The 1984 semi-autobiographical rock musical drama film Purple Rain, and its best-selling soundtrack, vaulted him into the pop stratosphere.  The film won the Academy Award for Best Original Music Score, while the soundtrack album sold over 25 million copies.

    During the 1980s, at the height of his popularity, Prince was most frequently compared to Michael Jackson, who was considered his fiercest music rival.

    He collaborated with a wide variety of music acts from pop, rock and R&B, including Sheena Easton, Stevie Nicks, Kate Bush and Madonna, to Patti LaBelle, Chaka Khan, Cyndi Lauper and his former lover, Sheila E.  Through the years, and a few name changes, Prince spun his musical magic into outfits such as The Time, the all-female Vanity 6, and The New Power Generation.

    In 1993, a legal battle ensued between Warner Bros. and Prince over the artistic and financial control of his musical output. During the intense lawsuit, he appeared in public with the word “slave” written on his cheek and started going by the name The Artist Formerly Known as Prince, going as far as to changing his name to a stylized symbol that was a combination of the symbols for male and female.  He resumed using his given name in 2000, when his publishing contract with Warner/Chappell music expired.

    With a singing style renowned for its versatility of reaching the highest falsetto to the deepest baritone, Prince has influenced an entire generation of artists.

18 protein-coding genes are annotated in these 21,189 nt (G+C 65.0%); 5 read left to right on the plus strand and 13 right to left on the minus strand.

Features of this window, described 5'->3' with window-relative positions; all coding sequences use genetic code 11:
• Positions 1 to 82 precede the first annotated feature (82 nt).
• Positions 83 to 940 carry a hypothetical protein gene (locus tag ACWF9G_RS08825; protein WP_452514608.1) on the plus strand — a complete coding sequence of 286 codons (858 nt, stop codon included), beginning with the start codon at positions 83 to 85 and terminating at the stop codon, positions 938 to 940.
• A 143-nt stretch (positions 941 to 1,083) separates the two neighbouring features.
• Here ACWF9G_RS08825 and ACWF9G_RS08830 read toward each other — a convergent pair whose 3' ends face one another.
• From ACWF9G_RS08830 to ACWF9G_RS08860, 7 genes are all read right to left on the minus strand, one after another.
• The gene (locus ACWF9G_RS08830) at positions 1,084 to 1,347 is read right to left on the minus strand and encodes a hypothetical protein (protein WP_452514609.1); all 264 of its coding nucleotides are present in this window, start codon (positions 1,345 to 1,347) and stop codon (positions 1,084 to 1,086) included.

Notoriously reclusive, Prince made limited public appearances, though he did appeared as himself on a 2014 episode of the Fox comedy New Girl.  He continued releasing music at a prolific rate, most recently last year’s albums HITnRUN Phase One and HITnRUN Phase Two.

    In addition to his Oscar, Prince won seven Grammy Awards and a Golden Globe award, and was inducted into the Rock & Roll Hall of Fame in 2004.


  • Aukey 5 Port Charger with 2.0 technology



    In this video I take a look at the Aukey 5 Port Charger with 2.0 technology.
    Let me know what you want to know and how it performs etc for the full review.
    And stay tuned I thinks its time for a massive giveaway haul who’s in?

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    Please watch: “BlackBerry Priv NO BS REVIEW”
    ➨ https://www.youtube.com/watch?v=s2ptZgM7mxM